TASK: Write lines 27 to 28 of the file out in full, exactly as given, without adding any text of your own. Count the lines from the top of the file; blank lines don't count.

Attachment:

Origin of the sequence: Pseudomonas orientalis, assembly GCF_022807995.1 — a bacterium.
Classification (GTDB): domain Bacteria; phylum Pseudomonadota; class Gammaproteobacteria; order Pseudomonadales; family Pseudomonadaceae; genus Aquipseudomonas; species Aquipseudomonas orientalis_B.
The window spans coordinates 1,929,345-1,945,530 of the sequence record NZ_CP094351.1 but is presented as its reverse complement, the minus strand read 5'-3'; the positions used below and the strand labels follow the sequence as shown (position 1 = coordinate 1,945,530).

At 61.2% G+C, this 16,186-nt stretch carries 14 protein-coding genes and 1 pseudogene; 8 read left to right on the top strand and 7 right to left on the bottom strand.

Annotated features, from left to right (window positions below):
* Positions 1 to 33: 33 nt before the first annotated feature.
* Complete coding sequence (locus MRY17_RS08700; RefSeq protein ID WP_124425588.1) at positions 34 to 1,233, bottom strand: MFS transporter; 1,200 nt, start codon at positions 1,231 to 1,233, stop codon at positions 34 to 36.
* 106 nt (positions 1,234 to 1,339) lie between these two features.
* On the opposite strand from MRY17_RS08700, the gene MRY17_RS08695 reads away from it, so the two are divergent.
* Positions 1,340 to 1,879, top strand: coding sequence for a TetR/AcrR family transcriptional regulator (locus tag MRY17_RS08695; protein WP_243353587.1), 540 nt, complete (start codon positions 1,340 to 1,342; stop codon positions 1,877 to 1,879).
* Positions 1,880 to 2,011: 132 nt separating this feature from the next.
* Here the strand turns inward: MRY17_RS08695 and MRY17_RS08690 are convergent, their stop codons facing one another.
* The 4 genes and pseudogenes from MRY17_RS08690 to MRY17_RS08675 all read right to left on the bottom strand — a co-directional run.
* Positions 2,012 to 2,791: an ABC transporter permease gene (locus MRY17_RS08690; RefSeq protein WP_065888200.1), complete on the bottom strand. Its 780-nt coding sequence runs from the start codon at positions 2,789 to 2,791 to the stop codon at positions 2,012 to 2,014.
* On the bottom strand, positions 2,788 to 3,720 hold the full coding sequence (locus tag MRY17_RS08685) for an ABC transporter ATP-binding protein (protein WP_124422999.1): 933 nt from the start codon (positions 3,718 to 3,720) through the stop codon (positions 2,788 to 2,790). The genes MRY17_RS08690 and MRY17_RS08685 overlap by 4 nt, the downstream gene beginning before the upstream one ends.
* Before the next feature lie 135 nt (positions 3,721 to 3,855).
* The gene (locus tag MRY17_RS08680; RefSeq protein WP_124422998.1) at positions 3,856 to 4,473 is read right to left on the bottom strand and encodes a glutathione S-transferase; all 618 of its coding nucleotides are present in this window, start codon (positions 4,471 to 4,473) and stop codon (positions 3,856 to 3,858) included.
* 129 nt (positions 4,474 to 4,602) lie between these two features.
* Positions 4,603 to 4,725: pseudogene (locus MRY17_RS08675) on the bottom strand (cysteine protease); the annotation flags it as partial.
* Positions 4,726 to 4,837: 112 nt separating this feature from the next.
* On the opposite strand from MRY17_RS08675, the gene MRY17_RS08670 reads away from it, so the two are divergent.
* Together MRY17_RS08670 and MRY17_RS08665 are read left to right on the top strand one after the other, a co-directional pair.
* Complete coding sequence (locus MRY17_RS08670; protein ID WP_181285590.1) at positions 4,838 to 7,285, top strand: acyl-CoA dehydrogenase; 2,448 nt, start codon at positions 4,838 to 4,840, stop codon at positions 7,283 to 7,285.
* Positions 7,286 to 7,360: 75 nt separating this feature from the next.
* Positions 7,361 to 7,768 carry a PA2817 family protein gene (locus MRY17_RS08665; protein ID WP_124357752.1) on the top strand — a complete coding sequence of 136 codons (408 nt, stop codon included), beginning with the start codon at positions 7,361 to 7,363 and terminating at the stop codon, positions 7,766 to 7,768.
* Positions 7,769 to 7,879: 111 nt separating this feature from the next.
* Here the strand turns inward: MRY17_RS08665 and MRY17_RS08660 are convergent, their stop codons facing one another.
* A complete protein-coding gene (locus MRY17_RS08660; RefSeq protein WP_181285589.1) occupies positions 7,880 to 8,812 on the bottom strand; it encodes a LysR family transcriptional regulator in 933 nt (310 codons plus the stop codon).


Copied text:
* Here the strand turns inward: MRY17_RS08665 and MRY17_RS08660 are convergent, their stop codons facing one another.
* A complete protein-coding gene (locus MRY17_RS08660; RefSeq protein WP_181285589.1) occupies positions 7,880 to 8,812 on the bottom strand; it encodes a LysR family transcriptional regulator in 933 nt (310 codons plus the stop codon).